In Southeast Asia, the Bajao people, who are also called "sea gypsies", live. So they came up with an unusual dwelling lepa-lepa, which is a boat, because they live among the waters of the Pacific Ocean in the "Coral Triangle" (between Borneo, the Philippines and the Solomon Islands). Their floating home is in two parts.
One part is the living space where bajao sleep, and in the other half of the boat there is a kitchen and pantries, where they also store tackle. These people go to the shore only for food, water or to the market in order to sell fish and other gifts from the depths of the ocean, as well as bury the dead or renovate their home.
5. Fortified houses of Tulou in Fujian and Guangdong provinces (China)
In the provinces of Fujian and Guangdong, in ancient times, unusual dwellings appeared, which were invented by representatives of the Hakka people. To protect them from looters and constant invasions of neighbors, they began to build fortified houses of a round or square shape, in which a solid wall was erected outside with a thickness of about 2 meters at the base.
The upper part of the structure was built from a solution of clay, sand and lime, which, when dried, formed strong and warm walls. Windows and doors from many rooms overlooked only the inner courtyard-well; on the outer part of the tulou one can see only narrow loopholes. As a rule, a whole clan lived in Tulou, sometimes its number reached 500 people.
6. Huts without walls in Samoa
Looking at the strange fale dwellings that are being built by the inhabitants of the island state of Samoa, in the South Pacific, it seems that these people have no secrets from others and enemies also do not exist. However, as well as personal life, because their houses resemble open garden pavilions.
On the other hand, a minimum of building materials is required - several wooden pillars located in a circle or perimeter, and a gable roof created from the leaves of a coconut palm. Relative privacy is provided by mats (if desired), which are pulled between the supports, but the stability of the structure is maintained with the help of ropes, woven with threads, entangling coconuts. Public buildings were built on the same principle.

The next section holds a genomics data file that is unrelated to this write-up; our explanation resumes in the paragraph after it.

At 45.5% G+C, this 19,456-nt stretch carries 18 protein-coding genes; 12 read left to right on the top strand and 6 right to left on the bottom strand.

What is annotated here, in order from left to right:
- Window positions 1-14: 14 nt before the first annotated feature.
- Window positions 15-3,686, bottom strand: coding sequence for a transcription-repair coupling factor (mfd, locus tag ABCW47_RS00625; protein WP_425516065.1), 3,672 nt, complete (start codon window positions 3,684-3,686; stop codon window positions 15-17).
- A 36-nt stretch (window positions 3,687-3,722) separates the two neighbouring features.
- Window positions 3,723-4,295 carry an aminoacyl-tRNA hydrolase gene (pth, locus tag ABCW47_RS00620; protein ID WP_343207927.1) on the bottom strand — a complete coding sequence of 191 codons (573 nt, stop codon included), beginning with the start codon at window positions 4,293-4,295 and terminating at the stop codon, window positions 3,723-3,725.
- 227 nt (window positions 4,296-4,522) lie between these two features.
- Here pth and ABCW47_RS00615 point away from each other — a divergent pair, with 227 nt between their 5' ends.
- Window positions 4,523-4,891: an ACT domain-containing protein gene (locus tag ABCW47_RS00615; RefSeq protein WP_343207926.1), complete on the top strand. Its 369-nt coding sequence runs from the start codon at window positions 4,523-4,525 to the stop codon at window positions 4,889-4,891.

7. Fabulous houses of the Batak people (Indonesia)
In the north of the island of Sumatra, the Batak people live, whose dwellings are the complete opposite of the fale, since their houses have no windows or doors. Although outwardly, these fabulous huts look more than attractive.
The narrow, long structures with saddle roofs covered with sugar palm fiber are more like the houses of fabulous fairies, only it is not so attractive to live in them. Not only can you get into the house only through a hatch in the floor, but you will also have to live in constant darkness.
Most often, traditional Batak dwellings are installed on supports 2 meters high, which makes them look like boats floating in the air (they are also called boat houses). The surviving buildings have an impressive length (up to 60 meters!), Especially those buildings that were designed to accommodate more than 10 families are impressive.
8. Triangular houses of palleiro on the island of Madeira (Portugal)
On one of the most picturesque islands in Portugal, in the village of Santana, you can see charming A-thatched houses called palleiro. The distinctive feature of these buildings was not only the shape, but also the brightly painted walls.
Starting from the 16th century, local farmers lived in such huts, then they turned into pantries or sheds, but they did not lose their attractiveness. Now palleiro is almost the main attraction of the island of Madeira, given that their image can be seen on all tourist goods without exception.